Director Osmany Rodriguez’s Vampires vs. the Bronx is the sort of coming-of-age movie that there simply aren’t enough of. It’s about a bunch of Black and brown kids from a part of New York City that doesn’t get nearly enough love, who all know that there are plenty of important life lessons to be learned from comic book movies.
Vampires vs. the Bronx’s premise becomes less and less absurd the more time you’ve actually spent above 120th street in New York City. While proper vampires might not be out and about preying on unsuspecting victims, multiple blocks all throughout the Bronx have fallen prey to the ravages of the sort of gentrification that displaces the lower-income families and small businesses that make the city what it is. Vampires takes that reality and turns it into a charming, if somewhat on-the-nose, story how Miguel Martinez (Jaden Michael) comes to discover that the undead are invading his neighbourhood and using a real estate development company to hide what they truly are.
Since Miguel’s the neighbourhood’s unofficial kid mayor, everyone around him knows that he means well enough, but when he starts spouting off about vampires manifesting out of the shadows and taking gangbangers, people immediately assume that his imagination’s getting the best of him and that he’s merely expressing a fear of change. To Miguel, each store closure or family moving away is another signal that sooner or later, the bodega owned by Tony (Mero, of Desus & Mero fame) — Miguel’s second home — will disappear.
Though Vampires vs. the Bronx’s adults are a bit slow on the supernatural uptake, Miguel’s best friends Bobby (Gerald Jones III) and Luis (Gregory Diaz IV) quickly realise that he hasn’t lost his mind, and that they’re the only ones who grasp the gravity of the situation. Vampires doesn’t exactly tread any sort of new supernatural-adventure territory because it’s much more concerned with letting its characters’ relationships with one another and their families shape the story — which just so happens to involve an entirely white group of bloodsuckers who see the Bronx as an opportunity.
Throughout Vampires vs. the Bronx, the villains repeatedly explain how, to them, the Bronx is a place that people don’t pay attention to because there’s nothing of value there. But in every moment when the movie’s focus is on its heroes, it’s clear just how wrong the vampires are, as well as what it is about the neighbourhood that the boys want to protect from danger.
What keeps Vampires vs. the Bronx from feeling too much like a kid-oriented movie pandering to its audience is the care it takes to give its characters an awareness of their predicament that’s in line with the audience’s general understanding of how vampires and vampire movies work. Rather than spending too much time following Miguel, Bobby, and Luis denying the existence of vampires, the movie presents them all as culturally aware people with enough common sense to arm themselves with whatever they can get their hands on that’ll give them some sort of protection against demons. In that way, Vampires vs. the Bronx has a degree of the self-aware energy that made Zombieland so enjoyable, but here the tone’s drastically different, because….well, it’s a bunch of kids preparing to fight the undead by watching an old Blade DVD.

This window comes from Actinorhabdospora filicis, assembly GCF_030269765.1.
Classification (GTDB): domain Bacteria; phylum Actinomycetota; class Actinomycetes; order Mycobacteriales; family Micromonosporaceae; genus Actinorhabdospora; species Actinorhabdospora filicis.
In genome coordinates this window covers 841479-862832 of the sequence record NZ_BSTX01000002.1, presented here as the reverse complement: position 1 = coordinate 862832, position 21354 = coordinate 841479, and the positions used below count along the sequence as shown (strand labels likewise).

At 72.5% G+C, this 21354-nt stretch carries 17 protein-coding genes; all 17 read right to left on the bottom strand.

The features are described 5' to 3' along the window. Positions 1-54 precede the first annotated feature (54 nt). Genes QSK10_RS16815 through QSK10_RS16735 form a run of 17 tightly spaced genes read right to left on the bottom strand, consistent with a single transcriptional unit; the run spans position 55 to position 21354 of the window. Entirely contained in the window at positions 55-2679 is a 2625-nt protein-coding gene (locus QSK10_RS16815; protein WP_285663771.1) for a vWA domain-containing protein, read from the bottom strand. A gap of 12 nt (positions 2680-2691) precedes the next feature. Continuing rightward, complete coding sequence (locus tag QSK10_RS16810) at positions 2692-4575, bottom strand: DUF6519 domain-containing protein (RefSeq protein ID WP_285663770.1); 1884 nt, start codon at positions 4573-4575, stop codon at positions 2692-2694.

Despite being relative newcomers, Michael, Jones, and Diaz all deliver solid performances that set the movie’s tone all the while never letting you forget that they’re children playing children, a refreshing change of pace in a media landscape dominated by twentysomethings pretending to be teens. The kids’ chemistry makes it easy for them to carry Vampires vs. the Bronx’s quippy, self-referential humour that’s at its strongest when the movie lets itself become properly goofy, like when one character realises that vampires don’t show up on cell phone footage. Light as Vampires vs. the Bronx is, though, it’s not without its stakes (apologies), which each of its characters become keenly aware of as the movie kicks into gear and lives up to its title.
What ends up making Vampires vs. the Bronx feel like such an unexpected gem is the simple fact that it’s a film about a squad of generally carefree children just existing and having the freedom to get mixed up in some truly wild nonsense that brings out their heroic qualities in a variety of ways. Even in the moments where the movie gets a bit preachy and glum about the real-world dangers that kids like Miguel and his friend face, Vampires vs. the Bronx never really feels condescending or like it doesn’t want you to kick back and have a few chuckles.
If Vampires vs. the Bronx had gotten a theatrical release, it’d be the sort of movie where you’d wander out of the cinema afterward feeling pleasantly surprised. But as a Netflix movie it’s hands-down a stunner, and definitely something worth checking out the next time you’re looking for something fun to space out to.